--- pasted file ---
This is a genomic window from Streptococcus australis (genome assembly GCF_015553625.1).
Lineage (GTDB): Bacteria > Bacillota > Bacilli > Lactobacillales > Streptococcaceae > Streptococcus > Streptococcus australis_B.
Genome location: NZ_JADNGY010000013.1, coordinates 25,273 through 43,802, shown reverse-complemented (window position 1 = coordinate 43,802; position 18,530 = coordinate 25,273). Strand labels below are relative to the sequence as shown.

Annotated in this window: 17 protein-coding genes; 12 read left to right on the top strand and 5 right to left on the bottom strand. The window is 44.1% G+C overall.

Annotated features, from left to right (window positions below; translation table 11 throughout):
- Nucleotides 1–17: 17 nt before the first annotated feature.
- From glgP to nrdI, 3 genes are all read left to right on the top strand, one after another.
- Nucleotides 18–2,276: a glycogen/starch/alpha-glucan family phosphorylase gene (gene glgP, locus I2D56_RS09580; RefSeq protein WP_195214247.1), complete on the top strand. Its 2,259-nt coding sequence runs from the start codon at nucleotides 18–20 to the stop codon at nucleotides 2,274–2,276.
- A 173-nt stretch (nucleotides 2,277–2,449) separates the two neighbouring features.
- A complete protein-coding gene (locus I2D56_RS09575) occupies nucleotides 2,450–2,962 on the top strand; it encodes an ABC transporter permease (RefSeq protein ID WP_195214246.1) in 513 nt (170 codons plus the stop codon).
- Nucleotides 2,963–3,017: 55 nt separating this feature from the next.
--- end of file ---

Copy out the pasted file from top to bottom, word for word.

This is a genomic window from Streptococcus australis (genome assembly GCF_015553625.1).
Lineage (GTDB): Bacteria > Bacillota > Bacilli > Lactobacillales > Streptococcaceae > Streptococcus > Streptococcus australis_B.
Genome location: NZ_JADNGY010000013.1, coordinates 25,273 through 43,802, shown reverse-complemented (window position 1 = coordinate 43,802; position 18,530 = coordinate 25,273). Strand labels below are relative to the sequence as shown.

Annotated in this window: 17 protein-coding genes; 12 read left to right on the top strand and 5 right to left on the bottom strand. The window is 44.1% G+C overall.

Annotated features, from left to right (window positions below; translation table 11 throughout):
- Nucleotides 1–17: 17 nt before the first annotated feature.
- From glgP to nrdI, 3 genes are all read left to right on the top strand, one after another.
- Nucleotides 18–2,276: a glycogen/starch/alpha-glucan family phosphorylase gene (gene glgP, locus I2D56_RS09580; RefSeq protein WP_195214247.1), complete on the top strand. Its 2,259-nt coding sequence runs from the start codon at nucleotides 18–20 to the stop codon at nucleotides 2,274–2,276.
- A 173-nt stretch (nucleotides 2,277–2,449) separates the two neighbouring features.
- A complete protein-coding gene (locus I2D56_RS09575) occupies nucleotides 2,450–2,962 on the top strand; it encodes an ABC transporter permease (RefSeq protein ID WP_195214246.1) in 513 nt (170 codons plus the stop codon).
- Nucleotides 2,963–3,017: 55 nt separating this feature from the next.